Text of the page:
Top 20 Doctor insights on: Does hydrogen peroxide damage tooth enamel
Sensitivity: Using hydrogen peroxide in you mouth will have limited effect on the enamel of teeth. It has been used for bleaching and treating gum disease for years. The stronger the peroxide used, the more likely it would cause a chemical burn on gingiva. The teeth would become sensitive, can ache. Enamel damage no. ...Read moreSee 1 more doctor answer
H2O2& teeth enamel: Yes it will.Get a more detailed answer ›
Tooth whitening...: Bleaching methods use carbamide peroxide which reacts with water to form hydrogen peroxide. The peroxide is an oxidizing agent and penetrates the porosities in the rod-like crystal structure of enamel and bleaches the tooth. The 3% hydrogen peroxide that you can buy in pharmacies will have little if any affect, especially when compared to professional whitening techniques. ...Read moreSee 1 more doctor answer
You can use it
but a better choice is very warm water
with a little table salt in it
peroxide on an open wound can burn
the healing tissues
go with the hot saline 4x a day and be safer. ...Read more
Can OTC whitening mouthwashes/rinses that contain hydrogen peroxide (such as Crest, Colgate, etc.) cause tooth sensitivity with regular use?
Not a fan: I am not a big fan of peroxide use as an oral rinse. I prefer warm salt water rinses. What did your dentist recommend. Make sure you always dilute peroxide 50/50, if you rinse with it. Undiluted, it is too strong. ...Read more
Is it safe to swish around diluted hydrogen peroxide to whiten teeth? How about if I had a tooth extraction 2 weeks ago? Thank you!
Probably not...: Peroxide has been safely used in tooth bleaching products for many years. However, don't forget, hydrogen peroxide is very reactive and should only be used for very limited usage in the mouth. Daily application in the mouth is probably not a good idea. ...Read moreSee 3 more doctor answers
Hydrogen peroxide: Mixed with water can be an effectively mouth rinse though not very pleasant tasting. Hydrogen peroxide formulations ure used to whiten teeth as are carbamide peroxide whitening agents. If interested in whitening, consult with your dentist got the best treatment option. Hope this helps. ...Read more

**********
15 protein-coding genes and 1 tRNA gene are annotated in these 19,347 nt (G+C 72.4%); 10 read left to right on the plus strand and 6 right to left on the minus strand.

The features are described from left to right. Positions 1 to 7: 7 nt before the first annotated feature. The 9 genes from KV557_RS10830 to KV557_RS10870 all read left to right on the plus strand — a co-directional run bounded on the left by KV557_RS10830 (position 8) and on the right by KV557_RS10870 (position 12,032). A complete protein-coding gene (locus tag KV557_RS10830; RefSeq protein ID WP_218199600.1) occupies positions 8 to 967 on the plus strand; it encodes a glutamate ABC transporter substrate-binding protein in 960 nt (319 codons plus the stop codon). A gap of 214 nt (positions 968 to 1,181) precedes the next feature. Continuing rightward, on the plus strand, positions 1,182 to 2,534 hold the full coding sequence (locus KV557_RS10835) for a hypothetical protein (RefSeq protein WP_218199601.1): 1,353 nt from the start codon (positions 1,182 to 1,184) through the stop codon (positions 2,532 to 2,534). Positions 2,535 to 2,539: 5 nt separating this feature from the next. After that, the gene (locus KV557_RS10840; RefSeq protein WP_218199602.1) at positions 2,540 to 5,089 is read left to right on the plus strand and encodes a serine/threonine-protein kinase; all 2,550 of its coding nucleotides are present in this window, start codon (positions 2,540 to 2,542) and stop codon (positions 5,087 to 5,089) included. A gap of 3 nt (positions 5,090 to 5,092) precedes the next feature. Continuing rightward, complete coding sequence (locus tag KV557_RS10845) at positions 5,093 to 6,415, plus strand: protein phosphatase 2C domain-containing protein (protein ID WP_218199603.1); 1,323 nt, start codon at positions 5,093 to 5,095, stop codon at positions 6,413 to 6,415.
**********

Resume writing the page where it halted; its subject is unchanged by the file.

So-so: Hydrogen peroxide that you buy in the store is mildly effective for whitening teeth: you need to put it in a close fitting tray that fits intimately with your teeth and you would need to replenish the solution every 20 minutes to see results. Dentists supplied whitening products are at a higher concentration, less runny and more effective. ...Read moreSee 3 more doctor answers
Not in moderation: Hydrogen peroxide (10%-35%) is the primary ingredient in whitening or bleaching gels. Carbamide peroxide is another. Whitening systems work on teeth by penetrating into the dentinal tubules of stained teeth. Sensitivity can occur over time and usage, both in the gums and teeth. The sensitivity will diminish when bleaching stops. But it is otherwise- safe for the teeth. ...Read more
Hydrogen peroxide: That depends upon the concentration and the length of time in contact with the teeth. It might also burn or irritate the adjacent gums. Don't try internet or your own concoctions. See a dentist for advice on whatever you are trying to accomplish. Tooth whitening? We have must more efficient and safer methods and can monitor the process. ...Read more
Yes, but...: Yes, but in higher concentrations than is usually available over the counter. For example, most hydrogen peroxide available in the store is around 3% (or 4), the strength needed to effect bleaching on the top layer of the enamel (about 75 angstrom, very thin) is more on the order of 20 to 30%. This concentration can be very caustic to the soft tissue, and is not readily available to the consumer. ...Read moreSee 1 more doctor answer
Yes, but....: The 3% hydrogen peroxide that you can buy in stores will have no effect on whitening teeth. First the concentration is too low &secondly it cannot be in contact with the teeth long enough to be effective. Hydrogen peroxide in one form or another in higher concentrations in professionally fabricated delivery systems do work. Speak to your own dentist about your options that are both safe\effective. ...Read moreSee 1 more doctor answer
Yes and no:
If you are using a dentist supplied hydrogen or carbomide peroxide gel then it is safe, if used as directed.
If you try hydrogen peroxide liquid solution from the grocery store, then no, it will not remain on your tooth long enough time to be effective, and you could irritate your gums and swallow it, irritating your throat. ...Read more
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